The Parish Magazine June 2023

Serving the communities of Charvil, Sonning, and Sonning Eye since 1869

Serving the communities of Charvil, Sonning, and Sonning Eye since 1869


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Recipe of the month<br />

A Meatless Medieval<br />

Ember Days Tart<br />

From Medieval Cookery: http://www.medievalcookery.com/recipes/tart.html<br />

Ember days are times of prayer and fasting held four times a year, dividing<br />

the liturgical calendar into four quarters. Traditionally they are on the<br />

Wednesday, Friday, and Saturday following St Lucy's Day on 13 December,<br />

the first Sunday in Lent, Pentecost and Holy Cross Day 14 September.<br />

Today, Roman Catholic and Anglican churches follow slightly<br />

different patterns and Ember days are generally observed as<br />

part of the ordination of priests, although this does not mean<br />

that others can't pray and fast. This month the Church of<br />

England liturgy has Ember days on Wednesday 28 <strong>June</strong>, Friday<br />

30 <strong>June</strong>, and Saturday 1 July.<br />

<strong>The</strong> Catholic Church Ember Day tradition forbade meat,<br />

although cheese and eggs were allowed. This led to the creation<br />

of the 'Ember Day Tart' that was served on fasting days.<br />

<strong>The</strong> Original Medieval Recipe for Tart in Ymber Day<br />

Tak & parboyle oynons & erbes & presse oute þe water & hewe<br />

hem smale, tak brede & bray hit in a mortar & temper hit wit<br />

ayron, do þerto butter, safron, & salt & raysons corans & a litul<br />

sugar wiþ poudor douce, & bak hit in a trap & serue hit forth.<br />

Which translates as: Tart in Ember Day<br />

Take and parboil onions and herbs and press out the water<br />

and chop them small, take bread and pound it in a mortar and<br />

temper it with egg, do there to butter, saffron and salt and<br />

raisins and a little sugar with fine powder and bake it in a shell<br />

and serve it forth.<br />

Ingredients<br />

1 pound onions<br />

½ tsp salt<br />

½ cup bread crumbs fresh<br />

8 large eggs<br />

1 pie crust (see Paest Royall opposite)<br />

2 tsp butter<br />

¼ bunch parsley<br />

A pinch of saffron<br />

¾ cup currants<br />

½ tsp sugar<br />

¾ tsp powder douce — This is a spice mix used in Medieval and<br />

Renaissance cookery. Like modern spice mixes such as Italian<br />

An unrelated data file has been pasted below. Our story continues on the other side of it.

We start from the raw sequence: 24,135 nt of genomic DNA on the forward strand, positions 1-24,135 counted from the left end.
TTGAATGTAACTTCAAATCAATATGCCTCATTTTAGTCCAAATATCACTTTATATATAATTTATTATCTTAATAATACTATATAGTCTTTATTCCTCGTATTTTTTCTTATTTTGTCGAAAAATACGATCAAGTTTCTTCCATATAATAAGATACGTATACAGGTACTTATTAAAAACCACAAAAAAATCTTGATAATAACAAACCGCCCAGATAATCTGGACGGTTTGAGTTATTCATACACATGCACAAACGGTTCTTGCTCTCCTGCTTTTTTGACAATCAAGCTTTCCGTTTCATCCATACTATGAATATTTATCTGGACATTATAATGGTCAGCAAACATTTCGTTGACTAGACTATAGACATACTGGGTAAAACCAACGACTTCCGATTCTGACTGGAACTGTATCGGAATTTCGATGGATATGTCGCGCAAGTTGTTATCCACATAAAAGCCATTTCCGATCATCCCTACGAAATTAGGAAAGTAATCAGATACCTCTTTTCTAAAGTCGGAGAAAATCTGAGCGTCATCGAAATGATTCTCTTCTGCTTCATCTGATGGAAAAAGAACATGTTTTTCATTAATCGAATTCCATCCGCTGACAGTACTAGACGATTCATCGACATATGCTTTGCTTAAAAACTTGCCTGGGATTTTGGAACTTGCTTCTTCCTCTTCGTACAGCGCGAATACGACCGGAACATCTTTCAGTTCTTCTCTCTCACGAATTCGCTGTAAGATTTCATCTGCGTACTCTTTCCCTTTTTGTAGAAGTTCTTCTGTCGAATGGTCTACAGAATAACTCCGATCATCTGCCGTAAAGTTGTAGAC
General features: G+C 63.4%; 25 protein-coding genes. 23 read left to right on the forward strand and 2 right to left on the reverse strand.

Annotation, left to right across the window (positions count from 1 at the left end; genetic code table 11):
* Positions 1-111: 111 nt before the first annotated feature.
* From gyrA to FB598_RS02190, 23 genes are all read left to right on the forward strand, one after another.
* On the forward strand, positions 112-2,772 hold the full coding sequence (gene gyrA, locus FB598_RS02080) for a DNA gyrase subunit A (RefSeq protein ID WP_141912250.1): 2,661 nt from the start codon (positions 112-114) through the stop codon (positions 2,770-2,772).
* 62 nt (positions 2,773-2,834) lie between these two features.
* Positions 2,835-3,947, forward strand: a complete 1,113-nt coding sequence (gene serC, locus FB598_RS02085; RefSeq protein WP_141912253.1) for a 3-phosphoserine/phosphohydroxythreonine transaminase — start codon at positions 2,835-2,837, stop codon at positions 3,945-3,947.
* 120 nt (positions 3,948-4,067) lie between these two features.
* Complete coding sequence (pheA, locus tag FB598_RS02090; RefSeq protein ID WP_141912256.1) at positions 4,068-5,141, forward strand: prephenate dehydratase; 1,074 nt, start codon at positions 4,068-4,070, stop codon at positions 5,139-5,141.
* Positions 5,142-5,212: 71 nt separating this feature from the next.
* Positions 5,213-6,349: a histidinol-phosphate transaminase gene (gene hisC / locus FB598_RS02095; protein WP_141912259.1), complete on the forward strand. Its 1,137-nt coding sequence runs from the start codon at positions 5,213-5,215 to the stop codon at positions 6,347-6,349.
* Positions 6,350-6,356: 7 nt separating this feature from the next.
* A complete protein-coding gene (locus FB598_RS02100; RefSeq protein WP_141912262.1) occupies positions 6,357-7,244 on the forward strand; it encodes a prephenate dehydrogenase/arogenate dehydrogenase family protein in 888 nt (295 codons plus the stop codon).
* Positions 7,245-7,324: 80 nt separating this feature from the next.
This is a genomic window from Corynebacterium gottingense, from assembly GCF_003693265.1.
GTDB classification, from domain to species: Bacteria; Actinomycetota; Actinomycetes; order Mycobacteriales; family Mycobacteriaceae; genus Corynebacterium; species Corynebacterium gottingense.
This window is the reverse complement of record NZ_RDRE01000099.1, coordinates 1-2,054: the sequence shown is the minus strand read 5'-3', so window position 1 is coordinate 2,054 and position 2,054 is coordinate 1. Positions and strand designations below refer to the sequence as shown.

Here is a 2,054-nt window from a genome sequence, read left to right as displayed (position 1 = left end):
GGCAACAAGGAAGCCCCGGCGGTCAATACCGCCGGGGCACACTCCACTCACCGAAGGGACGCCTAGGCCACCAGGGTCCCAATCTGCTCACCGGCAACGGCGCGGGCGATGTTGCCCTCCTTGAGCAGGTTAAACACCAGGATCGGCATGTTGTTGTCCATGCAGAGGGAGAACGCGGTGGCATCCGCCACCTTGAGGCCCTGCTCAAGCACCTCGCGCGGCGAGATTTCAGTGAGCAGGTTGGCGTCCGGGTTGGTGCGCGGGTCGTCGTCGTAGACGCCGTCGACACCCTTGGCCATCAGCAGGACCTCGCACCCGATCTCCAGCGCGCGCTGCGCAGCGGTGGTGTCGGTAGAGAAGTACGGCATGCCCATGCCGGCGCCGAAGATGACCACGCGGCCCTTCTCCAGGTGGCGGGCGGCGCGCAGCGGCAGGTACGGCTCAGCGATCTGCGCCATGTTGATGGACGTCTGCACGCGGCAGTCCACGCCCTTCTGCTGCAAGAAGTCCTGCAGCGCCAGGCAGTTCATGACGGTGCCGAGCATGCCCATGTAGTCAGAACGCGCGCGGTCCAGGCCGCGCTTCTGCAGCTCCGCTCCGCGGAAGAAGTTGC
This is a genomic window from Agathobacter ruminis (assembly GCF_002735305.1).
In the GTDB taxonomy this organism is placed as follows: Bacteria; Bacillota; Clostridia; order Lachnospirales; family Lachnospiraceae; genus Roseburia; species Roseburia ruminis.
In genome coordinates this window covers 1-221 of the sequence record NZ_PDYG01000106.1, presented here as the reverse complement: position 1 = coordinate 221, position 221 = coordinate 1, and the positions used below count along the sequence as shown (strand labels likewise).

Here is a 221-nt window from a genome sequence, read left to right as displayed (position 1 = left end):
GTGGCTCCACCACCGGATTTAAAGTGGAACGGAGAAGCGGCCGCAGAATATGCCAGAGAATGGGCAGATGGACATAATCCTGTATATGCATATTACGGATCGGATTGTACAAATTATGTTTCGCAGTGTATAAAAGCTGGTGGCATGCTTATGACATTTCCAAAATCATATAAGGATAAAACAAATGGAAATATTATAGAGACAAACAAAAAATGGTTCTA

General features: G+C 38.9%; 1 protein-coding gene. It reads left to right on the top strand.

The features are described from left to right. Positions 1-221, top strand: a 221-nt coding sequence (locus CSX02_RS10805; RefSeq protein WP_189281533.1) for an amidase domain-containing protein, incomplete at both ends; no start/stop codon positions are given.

seasoning, garam masala, taco seasoning, etc. <strong>The</strong>re was not a set<br />

ingredient list, it varied from cook to cook.<br />

In the Bible Garden<br />

<strong>The</strong> <strong>Parish</strong> <strong>Magazine</strong> - <strong>June</strong> <strong>2023</strong> 31<br />

Method<br />

Bring pot of water to boil. Peel and quarter onions, place in<br />

boiling water for 2-3 minutes, then drain. Chop onions and<br />

parsley and combine with breadcrumbs, eggs, butter, currants,<br />

sugar, salt, and spices. Pour into prepared pie crust and bake at<br />

350°F for 30-40 minutes, ensuring that the egg is set. Let cool<br />

for 10-15 minutes before cutting into serving sizes.<br />

Paest Royall — Ember Day Pie Crust<br />

<strong>The</strong> following recipe is taken from A Proper Newe Booke of<br />

Cokerye, (16th Century) by Catherine Frances Frere, found in<br />

A Collection of Medieval and Renaissance Cookbooks compiled by<br />

Duke Cariadoc of the Bow and Duchessa Diana Alena:<br />

To Make Pyes …. yf you wyll have paest royall, take butter and<br />

yolkes of egges and so paste the paste to make the paste.<br />

Which translates as:<br />

To make pies: If you will have paste royal, take butter and<br />

yolks of eggs and so temper (ie mix with) the flour to make the<br />

paste.<br />

Ingredients: 1 cup flour; ⅓ cup butter; 2 egg yolks; water<br />

Method<br />

Cut butter and egg yolks into flour until crumbly, add water<br />

and knead mixture until it forms a ball of dough. Roll out<br />

dough then place into pie pan.<br />

References<br />

A full list of references and further background notes on<br />

the translations and transcriptions can be found on:<br />

http://www.medievalcookery.com/recipes/tart.html<br />

SIGNS OF SUMMER COMING (left to right): Bethlehem Star, Apple blossom, Grape Vine, Broom and Pomegranate

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